#12. Green Bay Packers: T.J. Hockenson, TE, Iowa
Since the start of March, I thought Hockensen and the Packers was a match made in heaven: with Jimmy Graham and Marcedes Lewis on the decline, Aaron Rodgers could silence his doubters with a clinquant new weapon. Chatter has stirred about Hockensen and Noah Fant—his college tight end running mate—being nearly interchangeable in terms of talent, but I still think Hockensen’s blocking prowess and hype will see him selected earlier.
#13. Miami Dolphins: Jonah Williams, OL, Alabama
Personally, I feel that Ryan Fitzpatrick (and his allure) will serve as an interim QB in Miami—they’ll likely be in a position next year to select the likes of Tagovailoa or Herbert. Miami’s defensive line could use some reinforcing, so they could also take Ed Oliver here.
Ed Oliver was once considered to be #1 overall pick material this April. However, his staggering 53 tackles for loss across three collegiate seasons should still propel him atop draft boards.
#14. Atlanta Falcons: Ed Oliver, DL, Houston
The Falcons did franchise tag Grady Jarrett—we’ll wait to see if they can secure a deal—but, nonetheless, Terrell McClain mustered just 1 sack last year. Further, there has been chatter about moving Oliver to a linebacker position—he apparently discussed such a matter with the Titans—so the 2018 consensus All-American could also complement Riley Duke and Deion Jones.
#15. Washington Redskins: DK Metcalf, WR, Ole Miss
Just as with Hockensen and the Packers, I had implored this pick since the Combine’s initial stages. Likewise, with the speedy Jamison Crowder going to the Jets, this selection becomes even more logical. Simply put, I don’t think any of the teams above the Redskins are clamoring for receivers.
#16. Carolina Panthers: Cody Ford, OL, Oklahoma
It’s tough to decide if Ford or the aforementioned Jonah Williams will be selected higher as both have seen their stock rise since Indianapolis. In what could be considered a slide for Ford, he joins Trai Turner in Carolina’s offensive line to help protect Cam Newton in an imperative year.
#17. New York Giants: Drew Lock, QB, Missouri
In a sense, the Giants’ plan of waiting out for Haskins fails; however, I think they would still be jubilant to see Lock’s name anxiously waiting by the time the 2nd half of the first round transpires. New York selects the Mizzou gunslinger over Daniel Jones, but, if they trade for Josh Rosen, they could nab WR Marquise Brown or CB Greedy Williams.
#18. Minnesota Vikings: Johnathan Abram, S, Mississippi State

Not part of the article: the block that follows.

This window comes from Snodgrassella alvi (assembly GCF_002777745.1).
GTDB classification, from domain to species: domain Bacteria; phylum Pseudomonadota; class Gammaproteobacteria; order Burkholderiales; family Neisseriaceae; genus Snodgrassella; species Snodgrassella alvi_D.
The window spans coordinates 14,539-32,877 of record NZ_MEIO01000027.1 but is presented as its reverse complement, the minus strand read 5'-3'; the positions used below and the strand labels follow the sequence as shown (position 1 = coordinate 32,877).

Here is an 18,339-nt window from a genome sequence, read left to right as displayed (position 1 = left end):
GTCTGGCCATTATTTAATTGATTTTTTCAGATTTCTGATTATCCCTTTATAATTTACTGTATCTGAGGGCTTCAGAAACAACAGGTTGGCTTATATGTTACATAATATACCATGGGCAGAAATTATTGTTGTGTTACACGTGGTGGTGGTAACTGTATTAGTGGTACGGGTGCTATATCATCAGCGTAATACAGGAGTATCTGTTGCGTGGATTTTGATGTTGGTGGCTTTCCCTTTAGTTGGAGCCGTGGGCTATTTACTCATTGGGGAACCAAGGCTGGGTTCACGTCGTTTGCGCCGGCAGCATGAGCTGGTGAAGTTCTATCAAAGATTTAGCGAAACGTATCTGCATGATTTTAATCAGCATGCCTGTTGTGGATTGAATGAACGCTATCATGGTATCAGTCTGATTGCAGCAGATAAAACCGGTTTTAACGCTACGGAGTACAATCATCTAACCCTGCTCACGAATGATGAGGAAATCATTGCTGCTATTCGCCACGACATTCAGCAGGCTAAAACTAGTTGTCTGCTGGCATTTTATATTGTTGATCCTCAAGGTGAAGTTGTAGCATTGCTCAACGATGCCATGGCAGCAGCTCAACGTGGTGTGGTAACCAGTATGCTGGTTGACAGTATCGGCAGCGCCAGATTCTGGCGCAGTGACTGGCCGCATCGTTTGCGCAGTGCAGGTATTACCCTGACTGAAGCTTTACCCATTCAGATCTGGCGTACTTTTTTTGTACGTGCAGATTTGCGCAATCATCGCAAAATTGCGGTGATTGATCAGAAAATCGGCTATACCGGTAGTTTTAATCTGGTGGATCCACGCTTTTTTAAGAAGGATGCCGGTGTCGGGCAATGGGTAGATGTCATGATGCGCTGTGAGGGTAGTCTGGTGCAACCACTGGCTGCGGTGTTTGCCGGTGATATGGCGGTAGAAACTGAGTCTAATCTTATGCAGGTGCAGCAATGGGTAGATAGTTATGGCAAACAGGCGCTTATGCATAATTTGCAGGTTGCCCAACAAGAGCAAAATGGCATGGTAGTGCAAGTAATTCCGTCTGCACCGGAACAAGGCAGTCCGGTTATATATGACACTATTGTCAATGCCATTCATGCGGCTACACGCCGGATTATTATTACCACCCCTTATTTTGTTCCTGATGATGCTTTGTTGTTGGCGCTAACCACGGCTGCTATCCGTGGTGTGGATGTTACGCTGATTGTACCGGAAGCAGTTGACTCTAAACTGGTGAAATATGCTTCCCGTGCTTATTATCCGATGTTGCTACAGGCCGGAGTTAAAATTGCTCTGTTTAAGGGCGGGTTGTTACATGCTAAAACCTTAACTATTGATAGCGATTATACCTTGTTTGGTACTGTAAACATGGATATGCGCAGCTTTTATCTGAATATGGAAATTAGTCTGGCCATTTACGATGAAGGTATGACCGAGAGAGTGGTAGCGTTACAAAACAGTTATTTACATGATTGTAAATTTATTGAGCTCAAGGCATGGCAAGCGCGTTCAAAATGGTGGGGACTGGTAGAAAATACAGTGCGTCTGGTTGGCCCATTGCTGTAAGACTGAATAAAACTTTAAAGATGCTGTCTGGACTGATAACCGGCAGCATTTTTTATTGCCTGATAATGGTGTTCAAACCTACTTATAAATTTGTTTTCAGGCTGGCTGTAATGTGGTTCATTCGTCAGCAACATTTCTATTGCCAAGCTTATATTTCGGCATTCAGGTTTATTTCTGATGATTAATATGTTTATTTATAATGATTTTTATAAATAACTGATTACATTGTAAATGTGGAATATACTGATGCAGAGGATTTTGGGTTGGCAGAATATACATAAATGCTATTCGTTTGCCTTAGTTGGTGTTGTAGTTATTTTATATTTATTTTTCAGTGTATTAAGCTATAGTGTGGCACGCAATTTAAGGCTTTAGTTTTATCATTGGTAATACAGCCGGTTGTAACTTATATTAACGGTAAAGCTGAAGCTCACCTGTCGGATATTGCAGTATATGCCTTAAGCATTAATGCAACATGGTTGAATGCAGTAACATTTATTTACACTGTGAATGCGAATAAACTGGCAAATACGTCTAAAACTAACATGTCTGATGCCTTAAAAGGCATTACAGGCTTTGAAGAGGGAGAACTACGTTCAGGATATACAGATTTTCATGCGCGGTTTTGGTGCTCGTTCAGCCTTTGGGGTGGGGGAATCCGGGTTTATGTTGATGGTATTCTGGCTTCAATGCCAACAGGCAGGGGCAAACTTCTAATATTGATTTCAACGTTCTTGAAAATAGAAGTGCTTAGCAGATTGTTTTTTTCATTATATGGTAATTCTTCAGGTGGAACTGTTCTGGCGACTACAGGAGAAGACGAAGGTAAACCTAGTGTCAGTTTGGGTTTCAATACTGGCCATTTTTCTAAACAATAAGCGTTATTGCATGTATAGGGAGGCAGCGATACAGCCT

Finding the right fit for the Vikings was admittedly challenging: their receivers are outstanding, their offensive line is solid (and young), their defensive line is among the best in football, and their cornerbacks are phenomenal. However, hard-nosed safety Andrew Sendejo departed U.S. Bank Stadium to play in Philadelphia; Andrew Harris, currently slated to be the starting SS, accumulated 3 interceptions last year. I think that Harris was a surprising player, but the Vikings may not trust him enough to entitle him a starting role; however, Minnesota could nab OL Andre Dillard or DL Christian Wilkins instead.
#19. Tennessee Titans: Christian Wilkins, DL, Clemson
I was tempted to follow the trendy selection of Noah Fant to Tennessee—which is coherent considering Delanie Walker’s injury history—but, on the interior of the defensive line, Bennie Logan started 0 games and compiled no sacks in 2018. With this pick, the Titans help to pursue talented AFC South QBs Andrew Luck, Foles and Deshaun Watson while picking a player whose championship pedigree speaks for itself.
#20. Pittsburgh Steelers: Greedy Williams, CB, LSU
The Steelers had quite an eventful offseason, from witnessing the departures of bonafide yet enigmatic superstars Le’Veon Bell and Antonio Brown to being surprisingly active in free agency and inking WR Donte Moncrief, CB Steven Nelson and ILB Mark Barron. Pittsburgh still has somewhat of a need at ILB, but with both Devins having been already selected, it would be most wise to bolster their cornerback depth with the lanky Williams, whose 4.37-second 40 yard dash debunked rumors that he lacks elite speed.
Taylor Rapp's 4 sacks and 2 interceptions were key for Washington's #17 ranked defense, per ESPN. Next season, he might not have to venture far from campus whatsoever.
#21. Seattle Seahawks: Taylor Rapp, S, Washington
Seattle would assuredly be disappointed to see Jonathan Abram be taken just 3 picks earlier, but they stay local and offset the loss of longtime defensive leader Earl Thomas by selecting the Husky safety.